Grand Ledge opens accessible kayak launch at Jaycee Park

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A kayaker’s perspective of the ADA accessible kayak launch at Jaycee Park. Several other communities along the Grand River have also installed similar, if not, identical kayak launches.

Hikaru Kudo

Handlebars on the new kayak launch in Grand Ledge's Jaycee Park are among the features designed to help people with physical disabilities access the Grand River. Several other communities along the Grand River have also made park upgrades to make facilities more accessible.

It has become a little easier to go kayaking in Grand Ledge.

In July, the city installed a kayak launch with handlebars at Jaycee Park off of River Street. The project, designed to help people with physical disabilities more easily get kayaks into and out of the water, was among several other upgrades to the park.

“As we try to build amenities for our citizens, this was just another piece of that,” said Mayor Thomas J. Sowle Jr.

Cameron Davis, a kayaker for more than 15 years, recently tried the new kayak launch.

“When I first saw it, I thought it was great,” Davis said. “They had something that was accessible, but I thought it might be a bit much.”

Davis said he saw the advantages of the upgrade after using it to launch and to hoist himself to shore upon return.

“It is definitely the easiest because you can just use the railings to just gently pull yourself in and push yourself out,” Davis said.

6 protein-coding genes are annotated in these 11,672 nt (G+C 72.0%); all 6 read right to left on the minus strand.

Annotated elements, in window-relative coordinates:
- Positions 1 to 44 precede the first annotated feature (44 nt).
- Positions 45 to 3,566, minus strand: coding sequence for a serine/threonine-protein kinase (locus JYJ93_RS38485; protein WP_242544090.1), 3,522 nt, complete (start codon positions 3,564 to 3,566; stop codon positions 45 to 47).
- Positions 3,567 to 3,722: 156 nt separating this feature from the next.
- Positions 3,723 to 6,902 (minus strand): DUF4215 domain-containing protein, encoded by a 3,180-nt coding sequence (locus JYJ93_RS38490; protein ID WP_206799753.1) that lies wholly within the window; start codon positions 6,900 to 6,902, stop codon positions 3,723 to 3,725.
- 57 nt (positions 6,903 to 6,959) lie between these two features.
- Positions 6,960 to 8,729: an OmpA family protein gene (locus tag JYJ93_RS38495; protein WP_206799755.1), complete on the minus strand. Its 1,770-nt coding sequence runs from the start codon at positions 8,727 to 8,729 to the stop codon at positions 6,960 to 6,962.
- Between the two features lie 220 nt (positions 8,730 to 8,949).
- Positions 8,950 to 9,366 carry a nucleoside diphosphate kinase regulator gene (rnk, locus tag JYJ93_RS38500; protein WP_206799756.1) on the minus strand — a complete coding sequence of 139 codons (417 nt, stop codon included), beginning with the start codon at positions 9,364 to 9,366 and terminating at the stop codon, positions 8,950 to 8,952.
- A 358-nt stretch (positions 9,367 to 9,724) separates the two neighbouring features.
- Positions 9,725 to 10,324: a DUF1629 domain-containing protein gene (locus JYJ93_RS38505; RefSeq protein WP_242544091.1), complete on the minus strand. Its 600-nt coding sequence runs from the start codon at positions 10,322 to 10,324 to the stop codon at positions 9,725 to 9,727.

Several other communities along the Grand River also have been making upgrades to make parks and boat launches more accessible to people with disabilities. An accessible kayak launch is also being installed at Delta Township’s Delta Mills Park.

Terrance Augustine, chairman of the Eaton County Board Commissioners, said the county is working on installing one at its newest park, Crandall Park in Charlotte. Augustine’s commission district includes most of the city of Grand Ledge.

“Accessibility is really big for us, especially in our parks,” Augustine said. We’re trying to make as many of our parks (Americans with Disabilities Act) accessible.”

Outside of kayak launches, Grand Ledge recently added 385 feet of paved, wide, accessible trail and ramps for those with physical disabilities alongside the Grand River.

According to the city, there are now 2.7 miles of accessible trails for people with disabilities along the Grand River and through Grand Ledge.

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